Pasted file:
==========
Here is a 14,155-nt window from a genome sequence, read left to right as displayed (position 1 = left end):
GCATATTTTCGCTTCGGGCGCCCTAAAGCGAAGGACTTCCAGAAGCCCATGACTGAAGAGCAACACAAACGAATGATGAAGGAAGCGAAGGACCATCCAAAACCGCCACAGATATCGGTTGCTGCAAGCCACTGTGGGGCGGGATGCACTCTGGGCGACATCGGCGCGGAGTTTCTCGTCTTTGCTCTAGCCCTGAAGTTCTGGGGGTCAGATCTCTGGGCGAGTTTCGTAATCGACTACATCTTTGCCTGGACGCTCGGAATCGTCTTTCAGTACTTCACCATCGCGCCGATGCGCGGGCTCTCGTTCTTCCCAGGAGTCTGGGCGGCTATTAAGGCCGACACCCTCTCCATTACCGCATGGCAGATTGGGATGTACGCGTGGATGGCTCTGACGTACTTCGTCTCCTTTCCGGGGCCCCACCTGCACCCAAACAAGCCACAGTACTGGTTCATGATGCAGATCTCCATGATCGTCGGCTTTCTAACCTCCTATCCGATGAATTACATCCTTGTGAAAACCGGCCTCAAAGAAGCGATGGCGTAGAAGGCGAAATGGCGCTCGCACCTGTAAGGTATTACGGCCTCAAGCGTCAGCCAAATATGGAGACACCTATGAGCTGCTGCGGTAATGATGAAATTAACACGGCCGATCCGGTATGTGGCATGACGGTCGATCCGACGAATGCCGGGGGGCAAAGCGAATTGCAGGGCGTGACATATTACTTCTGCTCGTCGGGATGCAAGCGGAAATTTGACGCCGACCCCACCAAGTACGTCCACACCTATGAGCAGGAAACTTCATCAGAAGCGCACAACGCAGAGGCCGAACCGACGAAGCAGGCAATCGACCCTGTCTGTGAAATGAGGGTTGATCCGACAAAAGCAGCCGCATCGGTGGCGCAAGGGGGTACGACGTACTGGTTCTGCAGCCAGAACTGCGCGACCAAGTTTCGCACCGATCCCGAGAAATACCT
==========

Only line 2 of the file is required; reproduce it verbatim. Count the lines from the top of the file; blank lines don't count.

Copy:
GCATATTTTCGCTTCGGGCGCCCTAAAGCGAAGGACTTCCAGAAGCCCATGACTGAAGAGCAACACAAACGAATGATGAAGGAAGCGAAGGACCATCCAAAACCGCCACAGATATCGGTTGCTGCAAGCCACTGTGGGGCGGGATGCACTCTGGGCGACATCGGCGCGGAGTTTCTCGTCTTTGCTCTAGCCCTGAAGTTCTGGGGGTCAGATCTCTGGGCGAGTTTCGTAATCGACTACATCTTTGCCTGGACGCTCGGAATCGTCTTTCAGTACTTCACCATCGCGCCGATGCGCGGGCTCTCGTTCTTCCCAGGAGTCTGGGCGGCTATTAAGGCCGACACCCTCTCCATTACCGCATGGCAGATTGGGATGTACGCGTGGATGGCTCTGACGTACTTCGTCTCCTTTCCGGGGCCCCACCTGCACCCAAACAAGCCACAGTACTGGTTCATGATGCAGATCTCCATGATCGTCGGCTTTCTAACCTCCTATCCGATGAATTACATCCTTGTGAAAACCGGCCTCAAAGAAGCGATGGCGTAGAAGGCGAAATGGCGCTCGCACCTGTAAGGTATTACGGCCTCAAGCGTCAGCCAAATATGGAGACACCTATGAGCTGCTGCGGTAATGATGAAATTAACACGGCCGATCCGGTATGTGGCATGACGGTCGATCCGACGAATGCCGGGGGGCAAAGCGAATTGCAGGGCGTGACATATTACTTCTGCTCGTCGGGATGCAAGCGGAAATTTGACGCCGACCCCACCAAGTACGTCCACACCTATGAGCAGGAAACTTCATCAGAAGCGCACAACGCAGAGGCCGAACCGACGAAGCAGGCAATCGACCCTGTCTGTGAAATGAGGGTTGATCCGACAAAAGCAGCCGCATCGGTGGCGCAAGGGGGTACGACGTACTGGTTCTGCAGCCAGAACTGCGCGACCAAGTTTCGCACCGATCCCGAGAAATACCT